US: Leading Indicators

Thu Oct 20 09:00:00 CDT 2016

Consensus Consensus Range Actual Previous
Leading Indicators - M/M change 0.2% 0.1% to 0.3% 0.2% -0.2%

September was a respectable month for the economy based on the index of leading economic indicators which rose an as-expected 0.2 percent. Building permits, which include a surge in single-family homes and a giant surge in multi-family units, lead September's components which also include strength tied to the month's dip in unemployment claims. A decline in the factory workweek along with a decline in the stock market pulled September's results lower. But September's gain aside, this report has been up and down all year pointing on net to slow growth for the economy.

Market Consensus Before Announcement
The index of leading indicators is expected to reverse August's 0.2 percent dip with a 0.2 percent gain in September. Positives are expected to include September's decline in jobless claims and strength in the ISM new orders index, with negatives likely to be the factory workweek and softness in the stock market.

The index of leading economic indicators is a composite of 10 forward-looking components including building permits, new factory orders, and unemployment claims. The report attempts to predict general economic conditions six months out.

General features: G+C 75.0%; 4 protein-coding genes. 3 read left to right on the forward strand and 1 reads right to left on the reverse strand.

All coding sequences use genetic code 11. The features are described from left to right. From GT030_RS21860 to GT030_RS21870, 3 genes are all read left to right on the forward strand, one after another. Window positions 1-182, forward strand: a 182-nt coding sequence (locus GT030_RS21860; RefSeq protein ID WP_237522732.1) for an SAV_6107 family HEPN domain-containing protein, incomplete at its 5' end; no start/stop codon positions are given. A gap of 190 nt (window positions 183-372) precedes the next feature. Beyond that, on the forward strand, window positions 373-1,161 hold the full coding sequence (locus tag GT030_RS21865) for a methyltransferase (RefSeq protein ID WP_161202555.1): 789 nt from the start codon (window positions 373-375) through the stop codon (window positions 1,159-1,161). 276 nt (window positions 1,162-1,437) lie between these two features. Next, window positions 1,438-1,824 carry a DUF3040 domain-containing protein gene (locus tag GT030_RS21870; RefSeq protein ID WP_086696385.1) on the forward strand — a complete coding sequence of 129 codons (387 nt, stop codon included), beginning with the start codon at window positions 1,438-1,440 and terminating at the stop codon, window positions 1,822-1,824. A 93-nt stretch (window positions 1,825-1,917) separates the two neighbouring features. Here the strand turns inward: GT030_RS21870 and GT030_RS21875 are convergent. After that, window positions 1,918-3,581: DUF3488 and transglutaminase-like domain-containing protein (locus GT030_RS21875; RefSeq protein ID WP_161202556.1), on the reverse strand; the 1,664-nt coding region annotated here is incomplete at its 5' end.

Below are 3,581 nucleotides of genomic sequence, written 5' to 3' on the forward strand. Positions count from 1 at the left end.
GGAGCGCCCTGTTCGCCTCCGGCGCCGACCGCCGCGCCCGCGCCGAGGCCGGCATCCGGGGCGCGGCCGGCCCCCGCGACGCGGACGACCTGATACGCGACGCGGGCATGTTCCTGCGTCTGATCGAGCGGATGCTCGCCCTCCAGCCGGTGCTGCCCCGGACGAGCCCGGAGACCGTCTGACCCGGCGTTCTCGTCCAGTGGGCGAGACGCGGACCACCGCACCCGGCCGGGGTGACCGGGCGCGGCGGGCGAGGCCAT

Investors need to keep their fingers on the pulse of the economy because it dictates how various types of investments will perform. By tracking economic data such as the index of leading indicators, investors will know what the economic backdrop is for the various markets. The stock market likes to see healthy economic growth because that translates to higher corporate profits. The bond market prefers less rapid growth and is extremely sensitive to whether the economy is growing too quickly -- and causing potential inflationary pressures. The index of leading indicators is designed to predict turning points in the economy -- such as recessions and recoveries. More specifically, it was designed to lead the index of coincident indicators, also now published by The Conference Board. Investors like to see composite indexes because they tell an easy story, although they are not always as useful as they promise. The majority of the components of the leading indicators have been reported earlier in the month so that the composite index doesn't necessarily reveal new information about the economy. Bond investors tend to be less interested in this index than equity investors. Also, the non-financial media tends to give this index more press than it deserves.